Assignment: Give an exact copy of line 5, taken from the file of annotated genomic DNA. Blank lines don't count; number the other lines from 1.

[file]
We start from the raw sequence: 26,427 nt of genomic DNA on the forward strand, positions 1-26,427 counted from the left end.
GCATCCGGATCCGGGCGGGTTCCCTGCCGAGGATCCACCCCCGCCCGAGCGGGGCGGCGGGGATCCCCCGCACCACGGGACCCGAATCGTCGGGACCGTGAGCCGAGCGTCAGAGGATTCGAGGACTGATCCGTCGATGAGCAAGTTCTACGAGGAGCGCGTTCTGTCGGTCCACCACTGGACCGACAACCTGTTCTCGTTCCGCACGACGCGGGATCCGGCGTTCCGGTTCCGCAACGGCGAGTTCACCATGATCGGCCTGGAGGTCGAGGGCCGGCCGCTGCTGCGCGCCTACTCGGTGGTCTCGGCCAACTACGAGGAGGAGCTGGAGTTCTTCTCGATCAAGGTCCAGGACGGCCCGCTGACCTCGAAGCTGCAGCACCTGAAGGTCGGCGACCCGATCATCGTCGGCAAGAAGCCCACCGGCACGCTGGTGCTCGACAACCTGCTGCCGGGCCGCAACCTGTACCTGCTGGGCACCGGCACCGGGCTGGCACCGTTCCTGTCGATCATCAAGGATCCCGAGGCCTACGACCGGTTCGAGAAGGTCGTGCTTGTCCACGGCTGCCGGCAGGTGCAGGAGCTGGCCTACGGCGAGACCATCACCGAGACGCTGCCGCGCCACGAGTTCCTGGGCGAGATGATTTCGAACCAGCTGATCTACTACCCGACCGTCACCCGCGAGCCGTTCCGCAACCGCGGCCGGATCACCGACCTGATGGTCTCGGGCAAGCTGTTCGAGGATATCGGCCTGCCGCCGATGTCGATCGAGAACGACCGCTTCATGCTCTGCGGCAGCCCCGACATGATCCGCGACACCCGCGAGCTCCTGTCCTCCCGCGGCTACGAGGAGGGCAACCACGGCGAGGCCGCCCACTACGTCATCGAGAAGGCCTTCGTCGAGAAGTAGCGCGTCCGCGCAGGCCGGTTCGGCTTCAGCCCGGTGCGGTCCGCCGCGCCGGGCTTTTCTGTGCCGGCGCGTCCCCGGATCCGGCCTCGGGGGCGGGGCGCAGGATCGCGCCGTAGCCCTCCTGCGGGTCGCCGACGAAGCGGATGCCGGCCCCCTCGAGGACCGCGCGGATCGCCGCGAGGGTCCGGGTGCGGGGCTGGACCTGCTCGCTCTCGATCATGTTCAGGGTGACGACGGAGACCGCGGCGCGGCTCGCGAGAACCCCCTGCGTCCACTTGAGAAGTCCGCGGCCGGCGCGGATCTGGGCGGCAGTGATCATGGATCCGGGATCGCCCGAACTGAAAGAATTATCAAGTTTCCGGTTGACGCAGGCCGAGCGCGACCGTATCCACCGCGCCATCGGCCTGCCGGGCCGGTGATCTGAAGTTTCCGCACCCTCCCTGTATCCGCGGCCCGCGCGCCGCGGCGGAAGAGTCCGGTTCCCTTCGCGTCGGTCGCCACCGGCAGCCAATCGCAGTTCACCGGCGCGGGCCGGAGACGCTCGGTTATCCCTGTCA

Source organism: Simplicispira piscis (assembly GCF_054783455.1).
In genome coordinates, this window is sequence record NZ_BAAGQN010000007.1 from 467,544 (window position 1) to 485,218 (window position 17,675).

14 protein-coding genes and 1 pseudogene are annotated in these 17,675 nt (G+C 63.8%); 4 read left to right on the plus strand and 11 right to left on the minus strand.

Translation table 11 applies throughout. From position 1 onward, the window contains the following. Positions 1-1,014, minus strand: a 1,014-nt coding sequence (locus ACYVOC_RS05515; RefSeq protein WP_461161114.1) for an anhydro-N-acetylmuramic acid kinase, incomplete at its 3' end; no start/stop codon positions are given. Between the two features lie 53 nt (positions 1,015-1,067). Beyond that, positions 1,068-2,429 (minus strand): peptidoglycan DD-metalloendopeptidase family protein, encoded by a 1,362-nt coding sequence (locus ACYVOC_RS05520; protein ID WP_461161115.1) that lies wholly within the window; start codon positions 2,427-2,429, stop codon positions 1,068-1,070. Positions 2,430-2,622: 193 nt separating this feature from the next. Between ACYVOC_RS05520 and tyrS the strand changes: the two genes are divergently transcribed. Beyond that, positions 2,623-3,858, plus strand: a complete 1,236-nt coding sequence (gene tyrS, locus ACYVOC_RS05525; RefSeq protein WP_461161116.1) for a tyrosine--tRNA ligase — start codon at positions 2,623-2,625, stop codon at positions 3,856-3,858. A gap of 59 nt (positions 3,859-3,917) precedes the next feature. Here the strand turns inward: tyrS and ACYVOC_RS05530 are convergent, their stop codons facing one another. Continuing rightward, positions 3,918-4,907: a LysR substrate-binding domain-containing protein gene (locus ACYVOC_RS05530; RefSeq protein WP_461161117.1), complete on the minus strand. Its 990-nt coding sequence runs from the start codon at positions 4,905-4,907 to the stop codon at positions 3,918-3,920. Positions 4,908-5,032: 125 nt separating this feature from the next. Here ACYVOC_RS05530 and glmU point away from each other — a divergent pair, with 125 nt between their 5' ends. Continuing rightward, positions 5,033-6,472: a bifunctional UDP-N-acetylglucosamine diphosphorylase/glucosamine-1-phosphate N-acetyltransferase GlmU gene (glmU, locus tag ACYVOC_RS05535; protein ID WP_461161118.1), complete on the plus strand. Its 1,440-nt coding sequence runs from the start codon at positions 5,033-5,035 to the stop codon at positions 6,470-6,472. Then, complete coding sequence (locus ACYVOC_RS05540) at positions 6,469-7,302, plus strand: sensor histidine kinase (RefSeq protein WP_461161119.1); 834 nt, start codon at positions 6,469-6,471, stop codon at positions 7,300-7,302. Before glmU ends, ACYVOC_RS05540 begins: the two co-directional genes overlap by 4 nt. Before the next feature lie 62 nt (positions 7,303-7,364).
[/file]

14 protein-coding genes and 1 pseudogene are annotated in these 17,675 nt (G+C 63.8%); 4 read left to right on the plus strand and 11 right to left on the minus strand.